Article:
Zoekresultaat: 27 artikelen

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Artikel

Genderdiversiteit en organisatiecriminaliteit: een systematische literatuurreview

Tijdschrift Tijdschrift voor Criminologie, Aflevering 4 2018
Trefwoorden gender, white-collar crime, old boys network, board diversity, corporate crime
Auteurs Dr. Marieke Kluin MSc. en Mr. Lucy de Ruiter BSc.
SamenvattingAuteursinformatie

    Women are less likely to commit criminal acts than men. This gender gap appears to be particularly pronounced in white-collar crime. This systematic literature review examines existing theories, such as the situational hypothesis and the ‘gendered theory of focal concerns’ and evaluates to what extent they find support in empiricism. The results seem to offer the most support to the ‘gendered theory of focal concerns’. This nourishes the hypothesis that with an increase of women at positions in the upper tiers of the company ladder a decrease in the prevalence of white-collar crime can be expected. However, it is also possible that the explanation of corporate crime does not lie in a lack of femininity, but in a lack of gender diversity. Furthermore, limited access to informal criminal networks, the ‘old boys networks’, seems to play an important role in the gender gap of white-collar crime.


Dr. Marieke Kluin MSc.
Dr. M.H.A. Kluin is als universitair docent Criminologie verbonden aan het Instituut voor Strafrecht & Criminologie van de Universiteit Leiden.

Mr. Lucy de Ruiter BSc.
L.M. de Ruiter heeft rechten en criminologie gestudeerd aan de Universiteit Leiden.
Artikel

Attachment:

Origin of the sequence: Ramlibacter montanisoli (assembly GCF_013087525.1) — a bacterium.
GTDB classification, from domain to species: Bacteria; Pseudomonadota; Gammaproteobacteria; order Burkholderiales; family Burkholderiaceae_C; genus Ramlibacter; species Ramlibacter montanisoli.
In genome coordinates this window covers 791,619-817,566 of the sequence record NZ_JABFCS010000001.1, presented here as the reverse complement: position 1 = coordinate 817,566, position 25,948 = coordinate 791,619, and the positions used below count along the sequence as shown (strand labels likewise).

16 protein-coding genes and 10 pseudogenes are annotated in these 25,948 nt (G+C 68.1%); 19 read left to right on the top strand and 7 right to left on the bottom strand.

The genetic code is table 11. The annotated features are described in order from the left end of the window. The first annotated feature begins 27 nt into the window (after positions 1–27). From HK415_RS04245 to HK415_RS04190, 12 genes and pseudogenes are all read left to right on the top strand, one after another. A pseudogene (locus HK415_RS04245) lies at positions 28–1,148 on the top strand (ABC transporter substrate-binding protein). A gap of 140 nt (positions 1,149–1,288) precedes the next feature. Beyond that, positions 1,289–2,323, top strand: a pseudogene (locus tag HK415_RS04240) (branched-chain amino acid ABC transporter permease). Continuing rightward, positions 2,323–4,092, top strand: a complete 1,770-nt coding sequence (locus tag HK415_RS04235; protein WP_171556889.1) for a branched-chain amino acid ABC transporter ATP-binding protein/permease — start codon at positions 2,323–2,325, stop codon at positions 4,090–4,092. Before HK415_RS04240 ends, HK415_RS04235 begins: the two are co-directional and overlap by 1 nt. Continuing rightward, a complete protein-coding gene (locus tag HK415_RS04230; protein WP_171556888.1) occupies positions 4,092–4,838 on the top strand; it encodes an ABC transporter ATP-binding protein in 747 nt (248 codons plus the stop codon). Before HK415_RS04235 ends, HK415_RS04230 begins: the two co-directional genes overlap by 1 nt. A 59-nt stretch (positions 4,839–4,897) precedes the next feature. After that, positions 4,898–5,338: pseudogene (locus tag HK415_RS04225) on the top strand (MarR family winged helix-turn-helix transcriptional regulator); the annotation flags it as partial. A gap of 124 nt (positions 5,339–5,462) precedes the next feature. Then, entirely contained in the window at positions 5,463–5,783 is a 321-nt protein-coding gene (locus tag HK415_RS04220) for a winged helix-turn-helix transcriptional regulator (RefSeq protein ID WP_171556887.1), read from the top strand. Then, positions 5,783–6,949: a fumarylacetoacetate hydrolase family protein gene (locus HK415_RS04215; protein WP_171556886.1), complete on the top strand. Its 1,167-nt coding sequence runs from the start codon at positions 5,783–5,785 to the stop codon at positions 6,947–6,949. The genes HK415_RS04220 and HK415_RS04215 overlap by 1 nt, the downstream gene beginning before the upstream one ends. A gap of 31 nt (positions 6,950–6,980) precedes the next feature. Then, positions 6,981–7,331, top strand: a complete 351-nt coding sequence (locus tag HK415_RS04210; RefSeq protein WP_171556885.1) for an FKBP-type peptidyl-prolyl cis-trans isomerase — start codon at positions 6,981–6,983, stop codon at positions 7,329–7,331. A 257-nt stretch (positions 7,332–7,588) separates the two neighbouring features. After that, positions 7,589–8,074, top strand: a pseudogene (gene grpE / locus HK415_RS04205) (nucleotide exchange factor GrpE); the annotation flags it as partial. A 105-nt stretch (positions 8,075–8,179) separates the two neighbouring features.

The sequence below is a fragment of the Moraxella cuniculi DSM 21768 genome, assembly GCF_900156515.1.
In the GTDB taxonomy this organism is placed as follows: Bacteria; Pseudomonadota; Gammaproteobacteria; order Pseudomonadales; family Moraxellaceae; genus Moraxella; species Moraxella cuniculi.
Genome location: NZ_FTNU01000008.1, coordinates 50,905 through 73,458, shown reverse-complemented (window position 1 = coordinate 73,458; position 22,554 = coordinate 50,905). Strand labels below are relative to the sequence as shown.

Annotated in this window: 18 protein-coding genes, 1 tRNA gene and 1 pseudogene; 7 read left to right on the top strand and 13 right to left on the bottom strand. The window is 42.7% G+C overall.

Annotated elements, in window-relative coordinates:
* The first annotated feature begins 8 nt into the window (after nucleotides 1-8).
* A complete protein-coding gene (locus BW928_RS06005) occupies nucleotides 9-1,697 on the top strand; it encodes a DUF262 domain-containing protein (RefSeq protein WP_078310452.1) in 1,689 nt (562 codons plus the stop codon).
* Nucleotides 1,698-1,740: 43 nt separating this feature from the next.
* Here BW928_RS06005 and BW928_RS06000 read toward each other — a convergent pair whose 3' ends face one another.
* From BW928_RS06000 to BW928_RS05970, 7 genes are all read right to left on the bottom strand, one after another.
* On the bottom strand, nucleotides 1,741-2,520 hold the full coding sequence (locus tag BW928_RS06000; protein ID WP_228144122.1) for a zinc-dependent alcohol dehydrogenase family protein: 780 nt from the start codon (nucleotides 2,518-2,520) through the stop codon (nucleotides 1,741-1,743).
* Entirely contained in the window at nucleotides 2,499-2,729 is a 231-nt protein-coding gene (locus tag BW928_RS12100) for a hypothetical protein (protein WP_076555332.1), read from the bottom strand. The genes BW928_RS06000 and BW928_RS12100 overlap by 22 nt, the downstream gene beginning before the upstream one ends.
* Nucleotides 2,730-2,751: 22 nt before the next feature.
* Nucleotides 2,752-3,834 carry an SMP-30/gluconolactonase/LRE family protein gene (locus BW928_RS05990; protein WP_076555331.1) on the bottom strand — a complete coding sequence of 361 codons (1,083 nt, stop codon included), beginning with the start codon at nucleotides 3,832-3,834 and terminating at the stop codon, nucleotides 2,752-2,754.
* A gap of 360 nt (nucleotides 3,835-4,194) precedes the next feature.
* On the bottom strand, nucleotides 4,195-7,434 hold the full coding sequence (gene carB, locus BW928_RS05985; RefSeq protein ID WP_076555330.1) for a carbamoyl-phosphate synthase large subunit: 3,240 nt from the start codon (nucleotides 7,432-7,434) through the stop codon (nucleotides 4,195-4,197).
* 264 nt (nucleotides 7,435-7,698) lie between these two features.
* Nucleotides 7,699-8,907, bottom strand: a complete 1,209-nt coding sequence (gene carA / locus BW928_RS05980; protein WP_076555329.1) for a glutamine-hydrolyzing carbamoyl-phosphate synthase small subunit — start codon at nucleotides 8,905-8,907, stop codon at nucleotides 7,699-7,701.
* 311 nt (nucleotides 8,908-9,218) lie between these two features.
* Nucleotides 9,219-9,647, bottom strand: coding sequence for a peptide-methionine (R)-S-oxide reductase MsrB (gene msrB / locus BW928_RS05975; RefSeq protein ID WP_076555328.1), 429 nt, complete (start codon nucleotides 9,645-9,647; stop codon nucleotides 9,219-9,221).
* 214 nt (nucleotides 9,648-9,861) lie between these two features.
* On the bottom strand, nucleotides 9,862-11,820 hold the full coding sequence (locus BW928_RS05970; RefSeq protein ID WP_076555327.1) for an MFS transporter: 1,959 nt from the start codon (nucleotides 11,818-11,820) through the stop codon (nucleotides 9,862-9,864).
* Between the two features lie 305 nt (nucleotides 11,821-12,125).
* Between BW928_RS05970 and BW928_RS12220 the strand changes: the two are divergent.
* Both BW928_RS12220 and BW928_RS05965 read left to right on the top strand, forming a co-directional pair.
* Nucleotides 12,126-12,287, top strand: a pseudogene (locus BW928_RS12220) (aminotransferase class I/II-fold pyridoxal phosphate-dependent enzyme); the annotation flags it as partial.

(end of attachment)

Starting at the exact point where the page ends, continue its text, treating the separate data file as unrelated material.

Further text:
Empiricism as an ethical enterprise. On the work of Erhard Blankenburg

Tijdschrift Recht der Werkelijkheid, Aflevering 3 2018
Trefwoorden Empiricism, Erhard Blankenburg, mobilization of law, legal instruments, problems and disputes
Auteurs Prof. dr. Pieter Ippel
SamenvattingAuteursinformatie

    This article gives an interpretation of the empirical work of the well-known sociologist of law Erhard Blankenburg, who passed away in the Spring of 2018. He conducted interesting and intelligent research on the process of ‘mobilization of law’. The thesis of this article is that Blankenburg’s empirical approach is actually guided and stimulated by normative considerations. A complete and coherent picture of the concrete utilization of legal instruments shows that ‘alternative’ ways of dealing with problems and disputes are often morally preferable as they are inspired by a realistic assessment of persons-in-a-social-context.


Prof. dr. Pieter Ippel
Pieter Ippel is professor of law at University College Roosevelt (Middelburg) and Utrecht University. He studied philosophy, criminology and Dutch Law. From 1981-1987 he worked as an assistant with Erhard Blankenburg and finished his PhD in 1989. From 1989-1995 he worked as a civil servant in The Hague and from 1995-2005 he was professor of jurisprudence in Utrecht.

Peter Mascini
Erasmus University Rotterdam, Erasmus School of Law. Corresponding author. Sanders building, 7 West, P.O. Box 1738, 3000 DR, Rotterdam, The Netherlands, pmascini@gmail.com.

Wibo van Rossum
Erasmus University Rotterdam, Erasmus School of Law.
Article

Access_open Making Sense of the Law and Society Movement

Tijdschrift Erasmus Law Review, Aflevering 2 2018
Trefwoorden law and society, sociology of law, sociolegal, empirical legal studies
Auteurs Daniel Blocq en Maartje van der Woude
SamenvattingAuteursinformatie

    This article aims to deepen scholarly understanding of the Law and Society Movement (L&S) and thereby strengthen debates about the relation between Empirical Legal Studies (ELS) and L&S. The article departs from the observation that ELS, understood as an initiative that emerged in American law schools in the early 2000s, has been quite successful in generating more attention to the empirical study of law and legal institutions in law schools, both in- and outside the US. In the early years of its existence, L&S – another important site for the empirical study of law and legal institutions – also had its center of gravity inside the law schools. But over time, it shifted towards the social sciences. This article discusses how that happened, and more in general explains how L&S became ever more diverse in terms of substance, theory and methods.